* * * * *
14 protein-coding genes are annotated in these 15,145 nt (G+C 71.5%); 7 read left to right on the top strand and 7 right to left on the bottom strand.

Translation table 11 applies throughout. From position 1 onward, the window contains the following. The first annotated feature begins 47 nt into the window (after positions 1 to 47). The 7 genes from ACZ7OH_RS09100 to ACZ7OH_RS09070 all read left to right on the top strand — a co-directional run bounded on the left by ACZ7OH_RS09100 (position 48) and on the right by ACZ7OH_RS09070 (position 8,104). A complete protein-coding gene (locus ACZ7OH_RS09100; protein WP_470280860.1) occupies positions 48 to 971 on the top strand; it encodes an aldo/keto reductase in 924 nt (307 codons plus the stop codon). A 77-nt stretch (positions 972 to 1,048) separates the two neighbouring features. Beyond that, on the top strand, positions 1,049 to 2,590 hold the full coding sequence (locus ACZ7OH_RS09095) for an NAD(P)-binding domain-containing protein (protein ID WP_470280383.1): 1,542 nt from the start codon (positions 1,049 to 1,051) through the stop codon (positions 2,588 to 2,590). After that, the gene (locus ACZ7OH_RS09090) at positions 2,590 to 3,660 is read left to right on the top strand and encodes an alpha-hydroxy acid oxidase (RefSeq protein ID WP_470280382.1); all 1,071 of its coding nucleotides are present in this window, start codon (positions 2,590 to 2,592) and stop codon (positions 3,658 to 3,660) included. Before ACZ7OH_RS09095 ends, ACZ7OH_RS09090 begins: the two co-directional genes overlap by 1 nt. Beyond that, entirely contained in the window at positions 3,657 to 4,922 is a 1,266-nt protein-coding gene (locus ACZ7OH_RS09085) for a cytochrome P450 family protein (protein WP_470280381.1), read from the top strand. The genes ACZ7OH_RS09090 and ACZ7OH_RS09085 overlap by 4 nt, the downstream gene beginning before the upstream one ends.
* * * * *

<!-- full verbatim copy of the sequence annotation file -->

14 protein-coding genes are annotated in these 15,145 nt (G+C 71.5%); 7 read left to right on the top strand and 7 right to left on the bottom strand.

Translation table 11 applies throughout. From position 1 onward, the window contains the following. The first annotated feature begins 47 nt into the window (after positions 1 to 47). The 7 genes from ACZ7OH_RS09100 to ACZ7OH_RS09070 all read left to right on the top strand — a co-directional run bounded on the left by ACZ7OH_RS09100 (position 48) and on the right by ACZ7OH_RS09070 (position 8,104). A complete protein-coding gene (locus ACZ7OH_RS09100; protein WP_470280860.1) occupies positions 48 to 971 on the top strand; it encodes an aldo/keto reductase in 924 nt (307 codons plus the stop codon). A 77-nt stretch (positions 972 to 1,048) separates the two neighbouring features. Beyond that, on the top strand, positions 1,049 to 2,590 hold the full coding sequence (locus ACZ7OH_RS09095) for an NAD(P)-binding domain-containing protein (protein ID WP_470280383.1): 1,542 nt from the start codon (positions 1,049 to 1,051) through the stop codon (positions 2,588 to 2,590). After that, the gene (locus ACZ7OH_RS09090) at positions 2,590 to 3,660 is read left to right on the top strand and encodes an alpha-hydroxy acid oxidase (RefSeq protein ID WP_470280382.1); all 1,071 of its coding nucleotides are present in this window, start codon (positions 2,590 to 2,592) and stop codon (positions 3,658 to 3,660) included. Before ACZ7OH_RS09095 ends, ACZ7OH_RS09090 begins: the two co-directional genes overlap by 1 nt. Beyond that, entirely contained in the window at positions 3,657 to 4,922 is a 1,266-nt protein-coding gene (locus ACZ7OH_RS09085) for a cytochrome P450 family protein (protein WP_470280381.1), read from the top strand. The genes ACZ7OH_RS09090 and ACZ7OH_RS09085 overlap by 4 nt, the downstream gene beginning before the upstream one ends.